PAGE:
7. Like most experiences, it’s hard to appreciate how amazing having a baby is until you’re not inside the experience anymore. Just smile as best you can at the old lady who corners you at the cafe. And when you see other people who are earlier in the process than you are, just reassure them that it gets better.

8. It is okay to buy some earplugs and wear them while you’re doing time holding a fussy/colicky infant. You’ll be more relaxed, and everyone will be happier because of that.

9. When in doubt, make art. Any type, doesn’t matter. It’ll make things better.

Em oi! #377: Sene-can

Who's that man who isn't getting angry? Seneca!

So I came across Seneca (founder of the Stoics) the other day and immediately realized I was dealing with a kindred spirit. Seneca actually did advocate spending some time every day meditating on what could potentially go wrong in your life, because then if it did go wrong, you’d be psychologically prepared for it. Alain de Botton implies that this philosophy grew out of the fact that Seneca lived among the Roman elites, who were a fairly angry and unstable group from the emperor on down. And I actually do this quite a lot, though I refer to it as “reining in my expectations.” For example, if I had a job interview that went really well, I tell myself that they are not only not going to give me the job, but they will probably come and burn down my house for wasting their time. Then if they actually give me the job (please give me the job–you know who you are), I am surprised and happy, and if they reject me, I am less sad.

Anyway, despite all that, I couldn’t resist making fun of him a little. It could be worse, I guess–Schopenhauer advised his readers to swallow a toad every morning, so that would be the worst thing that happened to them all day…

We’ll file this under B618.L86 2013, for Philosophy (General)—Ancient (600 B.C.-430 A.D.)—Occident—Greco-Roman philosophy—Individual philosophers—Seneca, Lucius Annaeus, ca. 4 B.C.-65 A.D.—Biography and memoirs. Criticism and interpretation—General Works.

I should point out that in the time between when I drew this and when I inked it, my hair streak was dyed over (so I could look respectable for job interviews). You can check it out in the below photo, in which I failed to do it and maybe I didn’t even brush it this morning? And also I look a little cranky. (Hah. Take that, Cameron Russell?)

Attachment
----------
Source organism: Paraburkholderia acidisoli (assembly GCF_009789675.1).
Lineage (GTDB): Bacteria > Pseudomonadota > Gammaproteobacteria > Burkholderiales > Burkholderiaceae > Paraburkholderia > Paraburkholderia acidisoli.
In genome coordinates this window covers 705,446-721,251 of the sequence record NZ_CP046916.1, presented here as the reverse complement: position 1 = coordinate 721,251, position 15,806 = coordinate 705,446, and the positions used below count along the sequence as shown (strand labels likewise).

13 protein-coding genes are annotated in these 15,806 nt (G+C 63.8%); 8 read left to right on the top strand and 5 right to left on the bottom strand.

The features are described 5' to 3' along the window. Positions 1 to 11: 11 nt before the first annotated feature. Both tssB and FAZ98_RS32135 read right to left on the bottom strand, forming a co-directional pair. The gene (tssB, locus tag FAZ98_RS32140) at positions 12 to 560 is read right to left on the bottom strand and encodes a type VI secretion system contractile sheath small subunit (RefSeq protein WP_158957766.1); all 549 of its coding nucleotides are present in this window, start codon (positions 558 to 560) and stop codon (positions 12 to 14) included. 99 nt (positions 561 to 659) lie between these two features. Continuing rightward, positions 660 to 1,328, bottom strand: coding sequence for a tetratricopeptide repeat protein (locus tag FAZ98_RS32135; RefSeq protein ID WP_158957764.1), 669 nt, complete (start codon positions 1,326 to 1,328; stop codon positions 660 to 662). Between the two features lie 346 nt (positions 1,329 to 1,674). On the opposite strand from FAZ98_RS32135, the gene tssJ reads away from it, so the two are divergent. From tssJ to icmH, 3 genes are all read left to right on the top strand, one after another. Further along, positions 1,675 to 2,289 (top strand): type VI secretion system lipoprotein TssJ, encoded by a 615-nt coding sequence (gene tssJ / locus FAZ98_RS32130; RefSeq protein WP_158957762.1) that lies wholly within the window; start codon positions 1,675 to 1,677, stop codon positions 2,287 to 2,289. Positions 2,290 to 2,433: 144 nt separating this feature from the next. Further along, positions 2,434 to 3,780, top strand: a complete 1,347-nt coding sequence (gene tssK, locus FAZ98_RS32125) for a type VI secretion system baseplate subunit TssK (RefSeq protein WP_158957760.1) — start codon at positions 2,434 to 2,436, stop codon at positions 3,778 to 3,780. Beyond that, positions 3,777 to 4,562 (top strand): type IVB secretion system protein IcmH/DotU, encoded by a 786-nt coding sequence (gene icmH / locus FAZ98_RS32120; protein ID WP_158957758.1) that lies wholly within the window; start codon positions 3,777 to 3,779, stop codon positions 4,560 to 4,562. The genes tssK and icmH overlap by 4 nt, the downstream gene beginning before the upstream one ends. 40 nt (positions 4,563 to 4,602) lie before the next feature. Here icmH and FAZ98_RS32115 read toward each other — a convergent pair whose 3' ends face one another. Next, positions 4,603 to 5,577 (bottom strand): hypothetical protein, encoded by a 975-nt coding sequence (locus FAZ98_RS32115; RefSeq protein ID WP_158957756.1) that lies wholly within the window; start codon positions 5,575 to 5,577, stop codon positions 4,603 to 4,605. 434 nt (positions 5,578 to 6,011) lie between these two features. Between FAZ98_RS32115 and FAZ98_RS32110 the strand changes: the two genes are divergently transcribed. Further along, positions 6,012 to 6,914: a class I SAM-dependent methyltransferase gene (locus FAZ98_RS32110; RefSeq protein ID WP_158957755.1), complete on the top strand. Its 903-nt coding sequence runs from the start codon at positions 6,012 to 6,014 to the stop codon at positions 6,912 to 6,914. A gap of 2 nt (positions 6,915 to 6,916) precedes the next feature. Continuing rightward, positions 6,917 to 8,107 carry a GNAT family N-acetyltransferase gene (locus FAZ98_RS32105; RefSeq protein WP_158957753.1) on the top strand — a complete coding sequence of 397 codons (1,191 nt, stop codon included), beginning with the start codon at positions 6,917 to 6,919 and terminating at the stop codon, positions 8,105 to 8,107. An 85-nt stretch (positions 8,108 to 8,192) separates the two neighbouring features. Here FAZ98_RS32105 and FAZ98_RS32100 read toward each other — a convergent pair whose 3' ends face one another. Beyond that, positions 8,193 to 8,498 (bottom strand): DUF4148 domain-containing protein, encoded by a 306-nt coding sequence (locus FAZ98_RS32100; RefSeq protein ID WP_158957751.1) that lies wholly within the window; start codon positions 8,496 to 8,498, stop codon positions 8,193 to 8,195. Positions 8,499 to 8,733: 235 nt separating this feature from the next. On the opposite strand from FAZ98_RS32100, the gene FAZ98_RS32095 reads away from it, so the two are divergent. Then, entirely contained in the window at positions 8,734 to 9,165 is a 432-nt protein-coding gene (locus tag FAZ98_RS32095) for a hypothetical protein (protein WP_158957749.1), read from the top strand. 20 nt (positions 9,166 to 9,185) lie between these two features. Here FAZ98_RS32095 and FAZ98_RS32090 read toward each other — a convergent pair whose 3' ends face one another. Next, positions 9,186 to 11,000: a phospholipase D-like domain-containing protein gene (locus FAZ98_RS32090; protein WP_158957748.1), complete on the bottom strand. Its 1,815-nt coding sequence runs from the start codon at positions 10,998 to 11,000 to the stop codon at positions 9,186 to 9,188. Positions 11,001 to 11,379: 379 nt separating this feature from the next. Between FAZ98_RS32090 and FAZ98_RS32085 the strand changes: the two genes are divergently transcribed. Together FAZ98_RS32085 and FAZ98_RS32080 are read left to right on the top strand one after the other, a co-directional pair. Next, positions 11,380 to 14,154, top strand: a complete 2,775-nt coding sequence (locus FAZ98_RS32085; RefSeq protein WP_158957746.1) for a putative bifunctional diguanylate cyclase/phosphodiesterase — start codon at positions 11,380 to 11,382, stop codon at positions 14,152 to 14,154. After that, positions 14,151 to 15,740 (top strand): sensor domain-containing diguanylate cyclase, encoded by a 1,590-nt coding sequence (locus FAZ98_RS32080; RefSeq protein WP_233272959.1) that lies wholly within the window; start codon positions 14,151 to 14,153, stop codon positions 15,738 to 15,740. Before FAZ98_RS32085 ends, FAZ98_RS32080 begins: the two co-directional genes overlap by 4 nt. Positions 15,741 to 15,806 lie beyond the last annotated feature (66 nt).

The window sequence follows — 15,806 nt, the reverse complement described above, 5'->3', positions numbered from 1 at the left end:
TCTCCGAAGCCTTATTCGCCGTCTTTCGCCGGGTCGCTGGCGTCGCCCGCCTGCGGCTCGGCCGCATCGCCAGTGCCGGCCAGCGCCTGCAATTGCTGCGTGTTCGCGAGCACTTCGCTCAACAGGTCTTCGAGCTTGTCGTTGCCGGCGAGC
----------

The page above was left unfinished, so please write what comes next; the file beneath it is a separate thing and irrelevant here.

Dog photobombed me.
Dog photobombed me.

There have been so many good, philosophical articles in the news lately, from the issues of justice and punishment versus rehabilitation raised by the conviction and sentencing of Malik Richmond and Trent Mays, to the question of deciding when someone becomes a person raised by the North Dakota Personhood amendment to all sorts of interesting problems raised by SCOTUS hearing arguments on Proposition 8 and DOMA. But then Bryan posed me a fascinating problem about epistemology and free will, so I’m going to write about that. Actually, I’m going to write down the problem as posed to me now, and then next week I’m going to write about my thoughts on the issue.

Here we go: Bryan doesn’t believe in free will. His proof for this goes thusly:

  1. Bryan is a materialist, which means he believes that there is no mind/brain dichotomy–the mind is just our perception of the workings of the brain. The brain is controlled by various chemicals.
  2. Because the brain is made up of particles, if we really understood the brain (and quantum physics), we could build a computer that could predict what someone is thinking.
  3. So now that we know what someone is thinking, given a set of initial conditions, we can predict someone’s behavior.
  4. Since all choices can be accurately predicted, there is no free will. We are essentially controlled by chemicals. Free will is just an illusion we have because we ourselves don’t entirely understand the workings of our brains. But we might as well live with this illusion, because we can’t build a computer that can predict things like that.

(Bryan, you will have to let me know if I have misconstrued your argument.)

So I have been reading and thinking about quantum physics, Gödel’s incompleteness theorem, Newcomb’s problem and meta-Newcomb’s problem (even rereading my senior philosophy thesis), and  also looking into the works of a lot of theorists from about 1950-present. It has been quite a knotty problem, I will tell you. If you have any comments on it, please feel free to post them in the comments section here, on FB or G+, or email them to me at ehlupton(at)gmail(dot)com. I will try to address any worthwhile opinions I receive.